You don’t hear these things, except for the fact that Trump became President.  Believe me, you wouldn’t be hearing that.  So they’re moving back from Korea to Detroit.  They’re moving.

The President got the closure part right, but there was nothing in the company’s official statement about “moving back” to the Motor City.

“There could be broader global implications,” as a result of closing the plant, Morrissey, a GM spokesman, told us by phone.  But as for a planned move to Detroit?  “That was not part of the announcement,” he said.

Kristin Dziczek, head of the Industry, Labor & Economics Group at the Center for Automotive Research in Ann Arbor, Michigan, was more direct.

“There is no new plant or new production in Detroit” as a result of this, Dziczek told us in an interview.  She tweeted similar statements contradicting the president, who also wrongly said that Fiat Chrysler was moving a manufacturing plant from Mexico to Michigan.

In its Feb 12 press release, GM Korea said “it will cease production and close its Gunsan plant by the end of May 2018” because the “facility has been increasingly underutilized, running at about 20 percent of capacity over the past three years, making continued operations unsustainable.”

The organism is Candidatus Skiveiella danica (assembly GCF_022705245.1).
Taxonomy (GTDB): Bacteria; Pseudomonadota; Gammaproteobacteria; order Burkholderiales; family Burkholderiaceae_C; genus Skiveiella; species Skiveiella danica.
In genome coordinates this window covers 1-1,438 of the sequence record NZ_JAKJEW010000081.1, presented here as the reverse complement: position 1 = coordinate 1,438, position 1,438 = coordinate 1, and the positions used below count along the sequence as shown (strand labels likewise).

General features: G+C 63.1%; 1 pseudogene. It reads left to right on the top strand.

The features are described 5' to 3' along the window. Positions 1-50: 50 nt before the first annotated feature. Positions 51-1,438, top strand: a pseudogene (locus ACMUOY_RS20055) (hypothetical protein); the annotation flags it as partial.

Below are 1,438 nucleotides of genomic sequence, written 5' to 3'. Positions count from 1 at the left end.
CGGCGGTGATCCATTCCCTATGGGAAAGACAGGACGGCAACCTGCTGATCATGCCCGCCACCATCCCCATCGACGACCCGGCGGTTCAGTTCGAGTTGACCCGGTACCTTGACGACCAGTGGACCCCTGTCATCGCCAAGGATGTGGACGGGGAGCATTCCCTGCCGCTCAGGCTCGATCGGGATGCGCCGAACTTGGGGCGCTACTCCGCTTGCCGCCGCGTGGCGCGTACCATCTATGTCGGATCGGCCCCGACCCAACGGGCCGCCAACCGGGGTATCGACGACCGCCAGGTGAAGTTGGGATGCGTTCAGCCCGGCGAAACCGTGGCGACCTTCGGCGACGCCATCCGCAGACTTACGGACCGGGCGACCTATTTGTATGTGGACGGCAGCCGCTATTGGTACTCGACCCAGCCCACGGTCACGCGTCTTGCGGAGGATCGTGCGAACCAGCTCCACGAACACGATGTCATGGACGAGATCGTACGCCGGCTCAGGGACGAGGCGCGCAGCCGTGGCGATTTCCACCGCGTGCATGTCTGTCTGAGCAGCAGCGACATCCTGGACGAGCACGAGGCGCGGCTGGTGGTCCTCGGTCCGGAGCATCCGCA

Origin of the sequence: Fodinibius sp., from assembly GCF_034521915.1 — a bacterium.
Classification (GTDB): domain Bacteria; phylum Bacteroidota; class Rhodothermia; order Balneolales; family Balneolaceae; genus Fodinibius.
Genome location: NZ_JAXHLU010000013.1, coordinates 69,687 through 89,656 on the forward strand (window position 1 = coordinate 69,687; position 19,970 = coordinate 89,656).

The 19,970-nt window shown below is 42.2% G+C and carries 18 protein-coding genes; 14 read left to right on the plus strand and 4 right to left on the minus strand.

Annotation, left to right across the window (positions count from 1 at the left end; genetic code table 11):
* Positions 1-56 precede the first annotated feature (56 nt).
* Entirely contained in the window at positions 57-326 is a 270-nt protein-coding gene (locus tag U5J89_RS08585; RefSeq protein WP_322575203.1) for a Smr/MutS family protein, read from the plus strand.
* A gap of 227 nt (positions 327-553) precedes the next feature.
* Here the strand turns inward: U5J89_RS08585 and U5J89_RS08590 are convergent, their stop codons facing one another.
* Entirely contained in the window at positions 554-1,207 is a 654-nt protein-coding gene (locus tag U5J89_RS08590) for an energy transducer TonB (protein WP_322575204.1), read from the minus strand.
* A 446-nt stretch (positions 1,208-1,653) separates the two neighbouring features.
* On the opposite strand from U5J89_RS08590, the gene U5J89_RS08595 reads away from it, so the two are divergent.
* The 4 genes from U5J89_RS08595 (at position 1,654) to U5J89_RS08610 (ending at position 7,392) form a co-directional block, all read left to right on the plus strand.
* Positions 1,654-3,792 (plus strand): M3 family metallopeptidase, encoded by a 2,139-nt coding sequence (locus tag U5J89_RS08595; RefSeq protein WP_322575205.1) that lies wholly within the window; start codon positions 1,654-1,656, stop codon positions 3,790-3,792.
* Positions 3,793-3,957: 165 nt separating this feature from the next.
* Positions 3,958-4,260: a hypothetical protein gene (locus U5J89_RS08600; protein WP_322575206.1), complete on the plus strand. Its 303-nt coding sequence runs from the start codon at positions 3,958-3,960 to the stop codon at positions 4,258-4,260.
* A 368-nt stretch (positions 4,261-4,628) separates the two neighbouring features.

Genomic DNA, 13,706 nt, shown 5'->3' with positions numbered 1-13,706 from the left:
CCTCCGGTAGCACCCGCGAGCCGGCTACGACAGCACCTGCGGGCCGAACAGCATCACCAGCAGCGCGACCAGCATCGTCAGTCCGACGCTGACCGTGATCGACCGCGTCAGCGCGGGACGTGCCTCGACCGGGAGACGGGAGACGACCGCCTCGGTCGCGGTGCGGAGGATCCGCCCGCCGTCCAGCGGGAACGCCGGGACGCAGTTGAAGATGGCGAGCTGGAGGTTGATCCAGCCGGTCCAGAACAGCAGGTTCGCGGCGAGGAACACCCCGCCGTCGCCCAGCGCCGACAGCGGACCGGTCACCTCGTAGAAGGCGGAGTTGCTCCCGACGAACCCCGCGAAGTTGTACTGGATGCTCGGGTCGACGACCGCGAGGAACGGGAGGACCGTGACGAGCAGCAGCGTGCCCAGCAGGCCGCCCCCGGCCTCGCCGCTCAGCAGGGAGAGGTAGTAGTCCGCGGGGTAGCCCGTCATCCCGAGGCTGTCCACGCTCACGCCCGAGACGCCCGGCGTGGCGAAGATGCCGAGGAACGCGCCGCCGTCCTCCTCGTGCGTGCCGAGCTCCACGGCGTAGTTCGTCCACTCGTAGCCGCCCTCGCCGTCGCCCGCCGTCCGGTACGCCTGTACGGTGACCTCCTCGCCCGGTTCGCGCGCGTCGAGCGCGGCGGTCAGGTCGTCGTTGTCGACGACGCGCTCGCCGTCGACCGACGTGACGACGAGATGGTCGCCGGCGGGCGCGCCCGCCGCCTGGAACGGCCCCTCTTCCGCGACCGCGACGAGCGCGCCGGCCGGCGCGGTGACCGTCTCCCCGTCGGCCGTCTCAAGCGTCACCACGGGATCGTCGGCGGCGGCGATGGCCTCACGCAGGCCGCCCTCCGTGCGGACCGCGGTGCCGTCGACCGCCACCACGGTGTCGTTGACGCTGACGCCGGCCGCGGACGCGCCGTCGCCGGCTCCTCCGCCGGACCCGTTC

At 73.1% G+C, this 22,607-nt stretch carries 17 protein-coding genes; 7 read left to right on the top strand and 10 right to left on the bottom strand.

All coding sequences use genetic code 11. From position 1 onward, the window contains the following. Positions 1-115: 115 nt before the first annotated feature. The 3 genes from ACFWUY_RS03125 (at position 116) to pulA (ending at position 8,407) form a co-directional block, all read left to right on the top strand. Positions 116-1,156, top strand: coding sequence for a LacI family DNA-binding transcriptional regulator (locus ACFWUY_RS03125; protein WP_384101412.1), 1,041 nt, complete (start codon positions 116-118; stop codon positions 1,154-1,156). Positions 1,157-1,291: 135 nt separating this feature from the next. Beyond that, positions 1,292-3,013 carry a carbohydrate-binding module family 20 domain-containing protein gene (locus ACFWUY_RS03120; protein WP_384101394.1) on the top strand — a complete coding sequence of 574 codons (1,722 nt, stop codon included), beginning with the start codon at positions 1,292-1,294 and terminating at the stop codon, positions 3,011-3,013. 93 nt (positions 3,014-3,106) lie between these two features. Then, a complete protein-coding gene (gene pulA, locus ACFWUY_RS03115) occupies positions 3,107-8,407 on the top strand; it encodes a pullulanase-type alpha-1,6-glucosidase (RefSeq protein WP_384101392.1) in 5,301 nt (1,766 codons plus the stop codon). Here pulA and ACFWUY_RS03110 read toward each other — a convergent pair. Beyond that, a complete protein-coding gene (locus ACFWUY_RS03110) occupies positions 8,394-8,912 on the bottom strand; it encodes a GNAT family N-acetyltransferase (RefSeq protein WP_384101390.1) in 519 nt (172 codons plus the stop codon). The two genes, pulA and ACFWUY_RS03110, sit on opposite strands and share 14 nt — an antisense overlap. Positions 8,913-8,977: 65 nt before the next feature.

“This announcement occurs after a careful review of the company’s operations, which have sustained significant losses for the past several years,” the company said.

Dziczek noted that fewer people are buying the Chevy Cruze, which is one of two cars made at the Gunsan plant.  So there’s really no need for more capacity in the U.S., where Cruzes are already made in Lordstown, Ohio, she explained.

Contrary to Trump’s claim of a move to Detroit, the company will still have three other assembly plants in South Korea.  And the company promised to present stakeholders with a “concrete plan to stay in the country and turn the business around.”

“The proposal includes significant product-related investments in South Korea and would preserve thousands of jobs,” its press release said.

The company said that it will make a decision on its next steps by the end of February.